You know, where I feel like my love is, you know, packing lunch, they maybe just want me to sit and give them a hug. And so just to be mindful of it, you know, yes, there is good work for us to do. Yes, we need to not be lazy and be diligent and of course, you know, steward our time and resources like we've talked about well. But we also just need to not forget the value of people and be willing to just let the Holy Spirit lead and not be so busy that we can't pay attention to other people. Maybe leave a little bit of space in your calendar so you can just be obedient to those Holy Spirit leadings throughout your day. Yeah, yeah.
I think all of us can identify with that. Rachel, as we come to the end of our conversation today, let me ask you this question. Ultimately, what do you hope people are going to take away from your book?
A little goes a long way. I really hope that people realize how significant they already are. You know, we are God's workmanship. We are fearfully and wonderfully made. We are created in His image and we're beloved. We're His beloved, again, apart from anything that we do.
So you're significant already and everything you do is important. You know, the big and the small, God is going to use it all. And so we just have to offer Him our little, be willing and be obedient and let Him take the little a long way.
And I think something that a friend of mine challenged me with years ago was, Rachel, are you okay being the one to plant the seed and never experience the harvest? And I think that that's what we all need to kind of keep in mind in many ways. Many of these small things, little things, we're not always going to see immediate, tangible results or fruit.
It may remain unseen until eternity. But I think we just need to trust that God's going to use it, that it's God that's going to take it a long way, and that He's going to work little by little, that He's, you know, He created the whole universe little by little. Yes, He could have created instantaneously with a snap of His fingers, but there's a purpose in His little by little approach to life. There's a purpose in the way that He rescues us and sanctifies us and sharpens us and is molding us little by little more into His likeness.
And so I just pray that people realize that, again, they're significant as they already are, and everything they do is important, and He is the one that will take our little a long way. That reminds me what you said about planting seeds and never seeing the fruit, maybe not living long enough to see the fruit. But I think when we plant the seeds, you know, we're serving God's purpose.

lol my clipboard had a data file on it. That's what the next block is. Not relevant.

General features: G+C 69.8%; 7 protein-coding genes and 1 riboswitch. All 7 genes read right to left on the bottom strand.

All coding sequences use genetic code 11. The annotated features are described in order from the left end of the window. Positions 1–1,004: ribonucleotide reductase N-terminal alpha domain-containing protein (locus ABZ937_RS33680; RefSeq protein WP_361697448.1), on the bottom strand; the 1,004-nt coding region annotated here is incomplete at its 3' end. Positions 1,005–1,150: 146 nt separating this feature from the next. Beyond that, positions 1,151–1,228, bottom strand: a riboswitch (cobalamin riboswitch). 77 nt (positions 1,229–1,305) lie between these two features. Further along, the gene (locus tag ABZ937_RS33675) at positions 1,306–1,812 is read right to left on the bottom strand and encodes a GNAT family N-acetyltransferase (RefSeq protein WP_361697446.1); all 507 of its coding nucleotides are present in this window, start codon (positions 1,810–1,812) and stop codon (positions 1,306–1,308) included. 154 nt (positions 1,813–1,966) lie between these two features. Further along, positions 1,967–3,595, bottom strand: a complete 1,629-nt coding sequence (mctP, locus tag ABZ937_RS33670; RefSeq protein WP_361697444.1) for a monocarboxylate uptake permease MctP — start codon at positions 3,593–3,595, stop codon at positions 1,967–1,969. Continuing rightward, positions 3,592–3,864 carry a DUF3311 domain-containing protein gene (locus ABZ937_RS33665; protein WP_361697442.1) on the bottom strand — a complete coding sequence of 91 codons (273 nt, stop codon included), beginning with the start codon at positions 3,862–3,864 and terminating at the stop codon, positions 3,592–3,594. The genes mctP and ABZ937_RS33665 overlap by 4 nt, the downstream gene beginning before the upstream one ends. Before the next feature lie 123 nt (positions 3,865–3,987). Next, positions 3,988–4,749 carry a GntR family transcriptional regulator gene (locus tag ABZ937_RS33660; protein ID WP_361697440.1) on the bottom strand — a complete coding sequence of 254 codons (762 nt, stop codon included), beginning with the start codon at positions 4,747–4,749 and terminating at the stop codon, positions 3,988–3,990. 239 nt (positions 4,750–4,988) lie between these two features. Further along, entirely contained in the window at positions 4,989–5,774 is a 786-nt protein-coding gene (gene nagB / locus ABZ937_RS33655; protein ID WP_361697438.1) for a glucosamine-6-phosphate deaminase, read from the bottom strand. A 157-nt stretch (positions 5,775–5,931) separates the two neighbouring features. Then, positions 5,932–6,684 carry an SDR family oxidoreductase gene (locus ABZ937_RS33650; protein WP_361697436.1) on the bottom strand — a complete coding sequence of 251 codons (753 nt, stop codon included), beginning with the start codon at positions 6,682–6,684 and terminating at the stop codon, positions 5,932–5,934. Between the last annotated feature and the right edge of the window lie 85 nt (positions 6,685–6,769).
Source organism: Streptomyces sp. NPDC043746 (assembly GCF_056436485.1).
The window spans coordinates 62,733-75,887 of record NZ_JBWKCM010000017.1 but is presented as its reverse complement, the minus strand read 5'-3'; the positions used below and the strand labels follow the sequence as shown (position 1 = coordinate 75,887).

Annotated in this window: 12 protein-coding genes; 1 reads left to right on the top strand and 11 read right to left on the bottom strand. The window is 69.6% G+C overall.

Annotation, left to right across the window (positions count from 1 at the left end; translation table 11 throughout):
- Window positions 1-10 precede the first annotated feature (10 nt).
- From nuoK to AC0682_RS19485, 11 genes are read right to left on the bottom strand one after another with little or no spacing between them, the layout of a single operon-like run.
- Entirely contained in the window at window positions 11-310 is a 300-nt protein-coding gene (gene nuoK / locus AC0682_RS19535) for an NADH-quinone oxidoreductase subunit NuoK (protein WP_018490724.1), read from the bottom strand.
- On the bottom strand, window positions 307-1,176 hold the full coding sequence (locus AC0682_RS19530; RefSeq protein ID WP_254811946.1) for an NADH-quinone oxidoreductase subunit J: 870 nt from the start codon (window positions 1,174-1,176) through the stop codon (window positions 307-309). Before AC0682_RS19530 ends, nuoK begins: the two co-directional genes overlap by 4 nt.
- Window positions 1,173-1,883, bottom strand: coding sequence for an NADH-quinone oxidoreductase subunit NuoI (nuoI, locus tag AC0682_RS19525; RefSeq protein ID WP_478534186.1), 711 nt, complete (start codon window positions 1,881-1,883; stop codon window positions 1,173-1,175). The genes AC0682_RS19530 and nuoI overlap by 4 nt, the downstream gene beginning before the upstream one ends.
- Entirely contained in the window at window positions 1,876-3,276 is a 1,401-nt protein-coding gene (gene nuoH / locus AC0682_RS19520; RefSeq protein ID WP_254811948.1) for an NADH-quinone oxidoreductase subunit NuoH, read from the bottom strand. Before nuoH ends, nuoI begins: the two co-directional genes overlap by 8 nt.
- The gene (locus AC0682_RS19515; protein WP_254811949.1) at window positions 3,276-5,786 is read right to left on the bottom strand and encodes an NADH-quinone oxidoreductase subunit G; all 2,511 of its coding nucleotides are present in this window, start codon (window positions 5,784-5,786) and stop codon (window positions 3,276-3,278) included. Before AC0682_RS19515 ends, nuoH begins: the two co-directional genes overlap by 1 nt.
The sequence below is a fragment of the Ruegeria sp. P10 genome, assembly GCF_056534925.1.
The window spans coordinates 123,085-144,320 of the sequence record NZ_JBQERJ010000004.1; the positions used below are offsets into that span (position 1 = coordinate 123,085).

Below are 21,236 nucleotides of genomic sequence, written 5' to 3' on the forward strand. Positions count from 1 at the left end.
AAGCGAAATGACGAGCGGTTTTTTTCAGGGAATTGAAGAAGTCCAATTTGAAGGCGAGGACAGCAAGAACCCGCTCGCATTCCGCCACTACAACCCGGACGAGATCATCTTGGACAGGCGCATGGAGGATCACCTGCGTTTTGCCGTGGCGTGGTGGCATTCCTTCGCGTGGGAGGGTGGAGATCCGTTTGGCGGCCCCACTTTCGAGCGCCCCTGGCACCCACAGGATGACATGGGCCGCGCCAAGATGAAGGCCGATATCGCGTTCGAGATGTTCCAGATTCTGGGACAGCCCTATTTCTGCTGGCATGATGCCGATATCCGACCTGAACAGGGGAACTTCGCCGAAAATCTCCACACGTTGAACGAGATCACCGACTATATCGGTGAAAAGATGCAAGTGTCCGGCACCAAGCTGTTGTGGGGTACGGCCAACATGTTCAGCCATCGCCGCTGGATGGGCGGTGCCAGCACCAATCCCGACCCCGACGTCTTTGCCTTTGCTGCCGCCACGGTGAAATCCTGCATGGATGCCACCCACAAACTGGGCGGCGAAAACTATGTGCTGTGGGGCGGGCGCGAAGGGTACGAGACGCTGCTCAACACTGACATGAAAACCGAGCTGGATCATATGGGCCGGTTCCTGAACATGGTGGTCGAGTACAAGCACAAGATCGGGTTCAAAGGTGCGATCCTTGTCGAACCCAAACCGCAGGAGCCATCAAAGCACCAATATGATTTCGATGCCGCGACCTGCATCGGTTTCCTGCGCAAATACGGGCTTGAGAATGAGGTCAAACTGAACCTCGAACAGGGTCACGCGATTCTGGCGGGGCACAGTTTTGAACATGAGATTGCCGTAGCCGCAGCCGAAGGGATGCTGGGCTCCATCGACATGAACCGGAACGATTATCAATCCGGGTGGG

Some plant seeds, some see the harvest. It's rewarding, even when we don't see the fruit, because we know we did what we should do. We did our part. Well, Rachel, I want to thank you for being here today, and thank you for taking time to write this book. And I believe God is going to use it to help those who read it recognize, first of all, what you just said, their own significance. Without doing anything, they're significant because they're made in God's image. And then the little things they do with whatever God has given them, whatever abilities God has given them, doing those things has tremendous impact in the kingdom of God. So thanks for what you're doing in the kingdom, and it was great to have you with us today.
Thank you so much for having me. What an encouraging conversation about those little things that can make a big difference. If you'd like to read more about what Rachel has put on the page, go to buildingrelationships.us. You'll see her book, A Little Goes a Long Way, 52 Days to a Significant Life, against by Rachel Adams. Go to buildingrelationships.us. And next week, stories of "The 5 Love Languages" in action. Don't miss the encouragement for your relationships in one week. Before we go, let me thank our production team, Steve Wick and Janice Backing. Building Relationships with Dr. Gary Chapman is a production of Moody Radio in association with Moody Publishers, a ministry of Moody Bible Institute. Thanks for listening.